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The Doha BluesInstitutional Crisis and Reform in the WTO$
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Kent Jones

Print publication date: 2009

Print ISBN-13: 9780195378825

Published to Oxford Scholarship Online: October 2011

DOI: 10.1093/acprof:oso/9780195378825.001.0001

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The Problem and the Institutional Framework

The Problem and the Institutional Framework

Chapter:
(p.1) 1 The Problem and the Institutional Framework
Source:
The Doha Blues
Author(s):

Kent Jones

Publisher:
Oxford University Press
DOI:10.1093/acprof:oso/9780195378825.003.0001

Unlike the General Agreement on Tariffs and Trade (GATT) which served as a “provisional agreement”, had no fixed set of members, and was not recognized as a bona fide international organization, the World Trade Organization (WTO) which possesses a permanent structure and members, was designed to incorporate and replace the GATT in the Uruguay Round trade agreement. In line with the Uruguay Round, WTO negotiations concerned issues of agriculture and services, intellectual property, domestic laws, and other such issues that involve imports. Although the WTO has been able to achieve a lot of its goals, it has yet to produce new multilateral trade agreements and function as a “trade liberalization machine”. As WTO is relatively unsuccessful in establishing global agreements, this book discusses the Doha Blues or the frustrations that experienced by negotiations in 2001. The book adopts a thematic approach while concentrating on the institutional facets of the problem.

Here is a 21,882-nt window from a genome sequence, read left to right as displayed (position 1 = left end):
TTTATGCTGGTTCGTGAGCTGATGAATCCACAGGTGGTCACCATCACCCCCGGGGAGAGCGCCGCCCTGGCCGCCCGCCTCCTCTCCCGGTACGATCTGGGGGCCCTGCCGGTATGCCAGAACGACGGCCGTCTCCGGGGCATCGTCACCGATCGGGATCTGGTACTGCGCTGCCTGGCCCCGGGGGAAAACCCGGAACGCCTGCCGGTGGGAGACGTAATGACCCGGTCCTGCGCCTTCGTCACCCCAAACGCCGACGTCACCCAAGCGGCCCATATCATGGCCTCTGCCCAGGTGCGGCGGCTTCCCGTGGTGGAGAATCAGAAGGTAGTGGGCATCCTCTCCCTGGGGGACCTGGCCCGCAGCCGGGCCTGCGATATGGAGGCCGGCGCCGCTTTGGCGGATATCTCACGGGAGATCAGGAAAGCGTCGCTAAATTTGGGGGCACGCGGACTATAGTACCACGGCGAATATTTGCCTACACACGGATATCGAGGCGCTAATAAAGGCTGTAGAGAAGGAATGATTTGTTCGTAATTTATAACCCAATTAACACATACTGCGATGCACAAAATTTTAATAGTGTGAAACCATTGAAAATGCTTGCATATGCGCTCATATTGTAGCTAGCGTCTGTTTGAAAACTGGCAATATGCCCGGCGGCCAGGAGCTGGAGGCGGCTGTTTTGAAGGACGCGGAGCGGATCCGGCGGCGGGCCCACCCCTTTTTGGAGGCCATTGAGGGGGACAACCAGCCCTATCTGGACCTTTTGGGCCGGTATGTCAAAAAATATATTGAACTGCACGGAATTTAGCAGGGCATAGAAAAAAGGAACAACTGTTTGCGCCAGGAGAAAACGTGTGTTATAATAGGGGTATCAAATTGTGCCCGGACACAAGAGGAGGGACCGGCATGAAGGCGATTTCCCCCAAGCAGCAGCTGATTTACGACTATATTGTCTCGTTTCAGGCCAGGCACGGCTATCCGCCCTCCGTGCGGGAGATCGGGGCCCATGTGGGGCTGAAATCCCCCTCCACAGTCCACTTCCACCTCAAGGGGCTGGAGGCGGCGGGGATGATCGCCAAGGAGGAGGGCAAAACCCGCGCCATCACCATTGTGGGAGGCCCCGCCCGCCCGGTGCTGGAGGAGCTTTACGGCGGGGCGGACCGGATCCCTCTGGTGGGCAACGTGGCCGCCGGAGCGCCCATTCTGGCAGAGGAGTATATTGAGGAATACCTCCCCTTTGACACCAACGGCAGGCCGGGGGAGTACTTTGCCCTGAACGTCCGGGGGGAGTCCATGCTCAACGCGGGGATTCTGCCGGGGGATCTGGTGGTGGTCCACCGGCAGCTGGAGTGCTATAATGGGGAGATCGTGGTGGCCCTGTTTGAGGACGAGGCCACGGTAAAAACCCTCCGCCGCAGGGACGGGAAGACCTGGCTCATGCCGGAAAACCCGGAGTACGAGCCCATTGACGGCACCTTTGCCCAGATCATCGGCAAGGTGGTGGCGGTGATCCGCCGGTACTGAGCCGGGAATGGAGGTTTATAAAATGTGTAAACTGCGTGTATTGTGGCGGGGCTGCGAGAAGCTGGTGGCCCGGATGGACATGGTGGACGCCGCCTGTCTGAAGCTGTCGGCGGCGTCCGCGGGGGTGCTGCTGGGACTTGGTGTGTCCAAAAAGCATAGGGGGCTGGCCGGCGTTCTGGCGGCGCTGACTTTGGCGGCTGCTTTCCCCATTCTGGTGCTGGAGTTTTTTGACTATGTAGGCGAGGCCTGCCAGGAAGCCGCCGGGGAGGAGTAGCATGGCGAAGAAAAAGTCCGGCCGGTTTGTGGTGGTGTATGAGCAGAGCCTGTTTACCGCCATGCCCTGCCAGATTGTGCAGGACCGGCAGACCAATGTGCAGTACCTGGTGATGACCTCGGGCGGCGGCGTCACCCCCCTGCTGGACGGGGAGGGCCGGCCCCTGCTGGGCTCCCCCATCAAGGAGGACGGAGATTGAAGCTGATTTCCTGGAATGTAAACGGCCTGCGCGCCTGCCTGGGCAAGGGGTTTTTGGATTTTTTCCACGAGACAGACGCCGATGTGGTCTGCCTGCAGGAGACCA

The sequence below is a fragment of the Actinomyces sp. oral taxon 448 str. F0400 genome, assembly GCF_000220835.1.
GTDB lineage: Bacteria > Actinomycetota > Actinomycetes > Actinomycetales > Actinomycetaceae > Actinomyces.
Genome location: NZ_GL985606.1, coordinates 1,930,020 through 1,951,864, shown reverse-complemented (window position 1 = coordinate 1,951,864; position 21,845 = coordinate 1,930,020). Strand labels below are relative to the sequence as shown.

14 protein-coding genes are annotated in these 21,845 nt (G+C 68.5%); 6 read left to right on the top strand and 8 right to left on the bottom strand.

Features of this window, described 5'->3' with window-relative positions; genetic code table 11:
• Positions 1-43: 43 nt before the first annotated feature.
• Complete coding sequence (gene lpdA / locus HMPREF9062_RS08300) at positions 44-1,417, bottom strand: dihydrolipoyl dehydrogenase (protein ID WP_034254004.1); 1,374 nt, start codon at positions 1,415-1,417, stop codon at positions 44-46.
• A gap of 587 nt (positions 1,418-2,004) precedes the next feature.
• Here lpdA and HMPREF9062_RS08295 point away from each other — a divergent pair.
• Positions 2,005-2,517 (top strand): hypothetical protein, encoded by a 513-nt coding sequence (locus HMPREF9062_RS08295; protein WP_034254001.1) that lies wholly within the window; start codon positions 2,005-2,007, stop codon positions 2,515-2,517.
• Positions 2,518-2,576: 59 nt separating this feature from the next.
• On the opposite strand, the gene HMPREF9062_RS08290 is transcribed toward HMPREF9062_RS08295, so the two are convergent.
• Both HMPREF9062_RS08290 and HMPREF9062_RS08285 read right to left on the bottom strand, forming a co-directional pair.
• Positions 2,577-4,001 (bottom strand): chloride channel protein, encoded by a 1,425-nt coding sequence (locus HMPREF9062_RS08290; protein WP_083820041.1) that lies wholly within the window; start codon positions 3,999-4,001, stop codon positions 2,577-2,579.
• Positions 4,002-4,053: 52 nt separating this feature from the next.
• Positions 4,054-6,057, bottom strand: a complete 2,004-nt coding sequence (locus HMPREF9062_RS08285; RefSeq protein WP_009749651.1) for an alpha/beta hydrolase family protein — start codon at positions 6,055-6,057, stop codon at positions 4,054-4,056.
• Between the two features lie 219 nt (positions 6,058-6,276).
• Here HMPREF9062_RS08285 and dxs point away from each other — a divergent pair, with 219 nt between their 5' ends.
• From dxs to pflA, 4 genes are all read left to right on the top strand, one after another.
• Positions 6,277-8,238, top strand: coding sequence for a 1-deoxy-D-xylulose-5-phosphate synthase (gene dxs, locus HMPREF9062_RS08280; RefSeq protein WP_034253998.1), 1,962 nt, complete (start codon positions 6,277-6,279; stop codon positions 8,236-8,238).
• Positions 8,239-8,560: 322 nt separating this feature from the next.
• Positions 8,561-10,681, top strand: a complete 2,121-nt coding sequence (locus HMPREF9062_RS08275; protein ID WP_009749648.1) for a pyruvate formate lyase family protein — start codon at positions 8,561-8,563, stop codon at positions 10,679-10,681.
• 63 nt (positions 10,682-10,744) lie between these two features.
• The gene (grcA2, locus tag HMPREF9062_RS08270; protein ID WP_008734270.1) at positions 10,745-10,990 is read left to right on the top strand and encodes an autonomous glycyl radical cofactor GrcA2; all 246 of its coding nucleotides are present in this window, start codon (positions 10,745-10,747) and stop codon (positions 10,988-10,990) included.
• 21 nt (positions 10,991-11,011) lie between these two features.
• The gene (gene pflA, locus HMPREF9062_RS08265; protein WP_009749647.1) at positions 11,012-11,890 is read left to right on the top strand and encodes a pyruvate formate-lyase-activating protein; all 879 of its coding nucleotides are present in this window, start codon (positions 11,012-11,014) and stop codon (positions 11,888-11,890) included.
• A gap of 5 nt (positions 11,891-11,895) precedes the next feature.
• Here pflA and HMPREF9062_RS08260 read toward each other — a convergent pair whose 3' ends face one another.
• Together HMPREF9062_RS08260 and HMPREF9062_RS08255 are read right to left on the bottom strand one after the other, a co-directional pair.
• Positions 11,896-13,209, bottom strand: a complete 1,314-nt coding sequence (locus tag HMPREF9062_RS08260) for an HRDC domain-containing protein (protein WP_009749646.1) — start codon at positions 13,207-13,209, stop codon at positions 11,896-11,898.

Keywords:   GATT, WTO, provisional agreement, Uruguay Round, trade liberalization trade agreements, Doha Blues

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